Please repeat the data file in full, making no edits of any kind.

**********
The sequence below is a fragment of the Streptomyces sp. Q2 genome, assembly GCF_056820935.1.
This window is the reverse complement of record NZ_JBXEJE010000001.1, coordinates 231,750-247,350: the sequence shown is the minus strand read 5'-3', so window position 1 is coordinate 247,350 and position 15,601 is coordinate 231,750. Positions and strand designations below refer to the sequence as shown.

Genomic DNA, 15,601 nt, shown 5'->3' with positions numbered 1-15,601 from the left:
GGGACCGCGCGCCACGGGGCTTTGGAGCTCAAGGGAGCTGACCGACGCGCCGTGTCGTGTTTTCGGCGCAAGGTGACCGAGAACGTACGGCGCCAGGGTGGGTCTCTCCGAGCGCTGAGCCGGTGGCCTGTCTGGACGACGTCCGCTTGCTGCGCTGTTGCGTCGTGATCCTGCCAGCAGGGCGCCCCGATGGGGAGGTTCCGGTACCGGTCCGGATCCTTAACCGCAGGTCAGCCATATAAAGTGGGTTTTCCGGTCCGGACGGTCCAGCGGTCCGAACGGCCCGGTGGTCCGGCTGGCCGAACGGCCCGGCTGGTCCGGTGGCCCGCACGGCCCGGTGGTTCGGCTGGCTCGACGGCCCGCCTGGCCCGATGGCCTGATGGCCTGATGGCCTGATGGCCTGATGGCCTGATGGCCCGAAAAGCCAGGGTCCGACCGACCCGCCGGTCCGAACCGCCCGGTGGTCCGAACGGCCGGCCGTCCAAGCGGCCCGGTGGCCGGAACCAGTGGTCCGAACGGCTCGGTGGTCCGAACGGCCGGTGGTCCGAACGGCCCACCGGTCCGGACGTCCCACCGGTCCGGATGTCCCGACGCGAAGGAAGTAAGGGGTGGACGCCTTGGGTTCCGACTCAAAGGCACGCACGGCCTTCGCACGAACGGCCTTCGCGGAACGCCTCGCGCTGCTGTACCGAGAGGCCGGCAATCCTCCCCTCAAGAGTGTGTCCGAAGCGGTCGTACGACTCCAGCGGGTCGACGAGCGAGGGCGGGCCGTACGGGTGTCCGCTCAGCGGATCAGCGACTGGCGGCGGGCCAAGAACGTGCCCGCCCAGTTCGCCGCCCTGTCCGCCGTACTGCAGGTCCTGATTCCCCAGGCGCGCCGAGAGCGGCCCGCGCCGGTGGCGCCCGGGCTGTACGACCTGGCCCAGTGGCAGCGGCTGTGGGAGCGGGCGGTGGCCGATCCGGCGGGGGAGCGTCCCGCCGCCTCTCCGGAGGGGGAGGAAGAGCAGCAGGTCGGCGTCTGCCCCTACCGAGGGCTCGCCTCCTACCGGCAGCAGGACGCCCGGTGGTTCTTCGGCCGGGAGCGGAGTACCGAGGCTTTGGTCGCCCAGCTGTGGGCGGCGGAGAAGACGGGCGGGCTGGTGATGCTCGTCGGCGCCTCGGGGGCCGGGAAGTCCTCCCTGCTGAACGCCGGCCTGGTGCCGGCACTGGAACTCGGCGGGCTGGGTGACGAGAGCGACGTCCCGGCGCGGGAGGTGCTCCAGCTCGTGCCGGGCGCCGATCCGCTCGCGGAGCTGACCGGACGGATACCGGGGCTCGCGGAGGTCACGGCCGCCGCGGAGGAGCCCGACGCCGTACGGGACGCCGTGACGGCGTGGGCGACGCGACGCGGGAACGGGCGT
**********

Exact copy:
The sequence below is a fragment of the Streptomyces sp. Q2 genome, assembly GCF_056820935.1.
This window is the reverse complement of record NZ_JBXEJE010000001.1, coordinates 231,750-247,350: the sequence shown is the minus strand read 5'-3', so window position 1 is coordinate 247,350 and position 15,601 is coordinate 231,750. Positions and strand designations below refer to the sequence as shown.

Genomic DNA, 15,601 nt, shown 5'->3' with positions numbered 1-15,601 from the left:
GGGACCGCGCGCCACGGGGCTTTGGAGCTCAAGGGAGCTGACCGACGCGCCGTGTCGTGTTTTCGGCGCAAGGTGACCGAGAACGTACGGCGCCAGGGTGGGTCTCTCCGAGCGCTGAGCCGGTGGCCTGTCTGGACGACGTCCGCTTGCTGCGCTGTTGCGTCGTGATCCTGCCAGCAGGGCGCCCCGATGGGGAGGTTCCGGTACCGGTCCGGATCCTTAACCGCAGGTCAGCCATATAAAGTGGGTTTTCCGGTCCGGACGGTCCAGCGGTCCGAACGGCCCGGTGGTCCGGCTGGCCGAACGGCCCGGCTGGTCCGGTGGCCCGCACGGCCCGGTGGTTCGGCTGGCTCGACGGCCCGCCTGGCCCGATGGCCTGATGGCCTGATGGCCTGATGGCCTGATGGCCTGATGGCCCGAAAAGCCAGGGTCCGACCGACCCGCCGGTCCGAACCGCCCGGTGGTCCGAACGGCCGGCCGTCCAAGCGGCCCGGTGGCCGGAACCAGTGGTCCGAACGGCTCGGTGGTCCGAACGGCCGGTGGTCCGAACGGCCCACCGGTCCGGACGTCCCACCGGTCCGGATGTCCCGACGCGAAGGAAGTAAGGGGTGGACGCCTTGGGTTCCGACTCAAAGGCACGCACGGCCTTCGCACGAACGGCCTTCGCGGAACGCCTCGCGCTGCTGTACCGAGAGGCCGGCAATCCTCCCCTCAAGAGTGTGTCCGAAGCGGTCGTACGACTCCAGCGGGTCGACGAGCGAGGGCGGGCCGTACGGGTGTCCGCTCAGCGGATCAGCGACTGGCGGCGGGCCAAGAACGTGCCCGCCCAGTTCGCCGCCCTGTCCGCCGTACTGCAGGTCCTGATTCCCCAGGCGCGCCGAGAGCGGCCCGCGCCGGTGGCGCCCGGGCTGTACGACCTGGCCCAGTGGCAGCGGCTGTGGGAGCGGGCGGTGGCCGATCCGGCGGGGGAGCGTCCCGCCGCCTCTCCGGAGGGGGAGGAAGAGCAGCAGGTCGGCGTCTGCCCCTACCGAGGGCTCGCCTCCTACCGGCAGCAGGACGCCCGGTGGTTCTTCGGCCGGGAGCGGAGTACCGAGGCTTTGGTCGCCCAGCTGTGGGCGGCGGAGAAGACGGGCGGGCTGGTGATGCTCGTCGGCGCCTCGGGGGCCGGGAAGTCCTCCCTGCTGAACGCCGGCCTGGTGCCGGCACTGGAACTCGGCGGGCTGGGTGACGAGAGCGACGTCCCGGCGCGGGAGGTGCTCCAGCTCGTGCCGGGCGCCGATCCGCTCGCGGAGCTGACCGGACGGATACCGGGGCTCGCGGAGGTCACGGCCGCCGCGGAGGAGCCCGACGCCGTACGGGACGCCGTGACGGCGTGGGCGACGCGACGCGGGAACGGGCGT